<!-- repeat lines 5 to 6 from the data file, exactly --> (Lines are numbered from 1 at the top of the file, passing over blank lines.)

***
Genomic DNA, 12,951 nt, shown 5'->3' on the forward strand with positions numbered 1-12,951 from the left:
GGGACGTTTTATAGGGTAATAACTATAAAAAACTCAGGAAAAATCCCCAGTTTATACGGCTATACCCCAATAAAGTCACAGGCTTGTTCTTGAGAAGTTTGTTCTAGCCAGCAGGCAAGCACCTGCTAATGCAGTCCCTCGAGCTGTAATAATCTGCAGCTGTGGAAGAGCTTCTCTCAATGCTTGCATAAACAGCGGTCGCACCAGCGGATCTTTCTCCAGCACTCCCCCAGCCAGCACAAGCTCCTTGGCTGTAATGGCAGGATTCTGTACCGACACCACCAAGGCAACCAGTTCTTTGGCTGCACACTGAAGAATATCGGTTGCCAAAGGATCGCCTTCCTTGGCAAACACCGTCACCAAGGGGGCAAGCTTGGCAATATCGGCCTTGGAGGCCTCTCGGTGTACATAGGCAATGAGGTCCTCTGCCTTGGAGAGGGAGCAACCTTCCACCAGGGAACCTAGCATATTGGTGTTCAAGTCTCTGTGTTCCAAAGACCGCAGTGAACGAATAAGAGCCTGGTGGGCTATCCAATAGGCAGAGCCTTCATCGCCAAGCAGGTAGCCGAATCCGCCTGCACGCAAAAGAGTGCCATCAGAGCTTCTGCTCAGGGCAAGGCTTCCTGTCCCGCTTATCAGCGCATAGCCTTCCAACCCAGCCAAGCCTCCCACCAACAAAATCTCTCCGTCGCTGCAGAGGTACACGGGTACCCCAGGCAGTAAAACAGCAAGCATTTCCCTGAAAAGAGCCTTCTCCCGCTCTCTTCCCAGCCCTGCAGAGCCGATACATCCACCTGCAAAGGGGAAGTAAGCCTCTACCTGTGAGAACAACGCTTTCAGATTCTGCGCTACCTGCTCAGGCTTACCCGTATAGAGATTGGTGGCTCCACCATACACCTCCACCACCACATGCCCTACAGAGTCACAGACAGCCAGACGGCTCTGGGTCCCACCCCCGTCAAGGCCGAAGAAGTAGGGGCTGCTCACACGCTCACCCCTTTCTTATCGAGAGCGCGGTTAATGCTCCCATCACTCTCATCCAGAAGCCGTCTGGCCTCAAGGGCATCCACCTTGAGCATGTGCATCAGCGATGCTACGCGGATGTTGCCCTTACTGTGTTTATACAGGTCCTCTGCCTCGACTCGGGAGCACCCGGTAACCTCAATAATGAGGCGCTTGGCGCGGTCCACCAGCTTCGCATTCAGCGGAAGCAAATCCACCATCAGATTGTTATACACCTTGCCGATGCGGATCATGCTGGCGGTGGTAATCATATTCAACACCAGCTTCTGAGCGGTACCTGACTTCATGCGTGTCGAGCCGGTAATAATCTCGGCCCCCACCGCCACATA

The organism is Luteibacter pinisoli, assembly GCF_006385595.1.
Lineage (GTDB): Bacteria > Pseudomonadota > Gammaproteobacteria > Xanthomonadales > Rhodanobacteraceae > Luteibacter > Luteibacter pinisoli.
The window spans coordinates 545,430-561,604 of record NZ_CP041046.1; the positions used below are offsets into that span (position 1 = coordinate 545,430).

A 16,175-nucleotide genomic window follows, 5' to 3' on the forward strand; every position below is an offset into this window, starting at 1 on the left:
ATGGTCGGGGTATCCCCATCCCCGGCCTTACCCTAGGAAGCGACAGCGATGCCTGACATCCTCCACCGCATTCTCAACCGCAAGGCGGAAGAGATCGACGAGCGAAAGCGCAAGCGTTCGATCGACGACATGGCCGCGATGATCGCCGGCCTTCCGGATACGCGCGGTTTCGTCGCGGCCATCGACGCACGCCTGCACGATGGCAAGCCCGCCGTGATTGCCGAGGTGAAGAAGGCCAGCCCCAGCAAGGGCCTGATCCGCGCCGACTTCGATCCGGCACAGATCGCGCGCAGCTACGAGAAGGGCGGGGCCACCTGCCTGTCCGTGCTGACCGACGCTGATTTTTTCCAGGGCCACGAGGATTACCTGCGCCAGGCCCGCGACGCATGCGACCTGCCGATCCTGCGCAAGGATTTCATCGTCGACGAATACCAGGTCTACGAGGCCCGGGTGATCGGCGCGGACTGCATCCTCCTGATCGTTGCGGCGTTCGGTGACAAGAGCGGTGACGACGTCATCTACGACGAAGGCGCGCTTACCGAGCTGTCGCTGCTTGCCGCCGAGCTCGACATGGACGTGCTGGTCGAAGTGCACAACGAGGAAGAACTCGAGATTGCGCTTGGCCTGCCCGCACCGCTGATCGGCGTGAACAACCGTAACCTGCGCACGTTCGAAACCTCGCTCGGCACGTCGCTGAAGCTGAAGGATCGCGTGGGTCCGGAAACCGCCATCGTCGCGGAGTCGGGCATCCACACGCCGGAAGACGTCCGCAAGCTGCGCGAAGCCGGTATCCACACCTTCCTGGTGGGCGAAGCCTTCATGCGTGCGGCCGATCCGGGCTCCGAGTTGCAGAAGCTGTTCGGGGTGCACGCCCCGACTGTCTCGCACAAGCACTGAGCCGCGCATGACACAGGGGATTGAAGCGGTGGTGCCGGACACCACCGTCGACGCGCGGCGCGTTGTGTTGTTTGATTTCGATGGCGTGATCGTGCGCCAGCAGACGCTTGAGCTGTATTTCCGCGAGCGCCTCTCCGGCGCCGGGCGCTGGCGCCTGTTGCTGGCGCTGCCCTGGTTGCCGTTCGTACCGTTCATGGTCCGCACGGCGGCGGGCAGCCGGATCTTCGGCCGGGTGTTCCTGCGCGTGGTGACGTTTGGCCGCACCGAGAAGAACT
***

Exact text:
The window spans coordinates 545,430-561,604 of record NZ_CP041046.1; the positions used below are offsets into that span (position 1 = coordinate 545,430).

A 16,175-nucleotide genomic window follows, 5' to 3' on the forward strand; every position below is an offset into this window, starting at 1 on the left: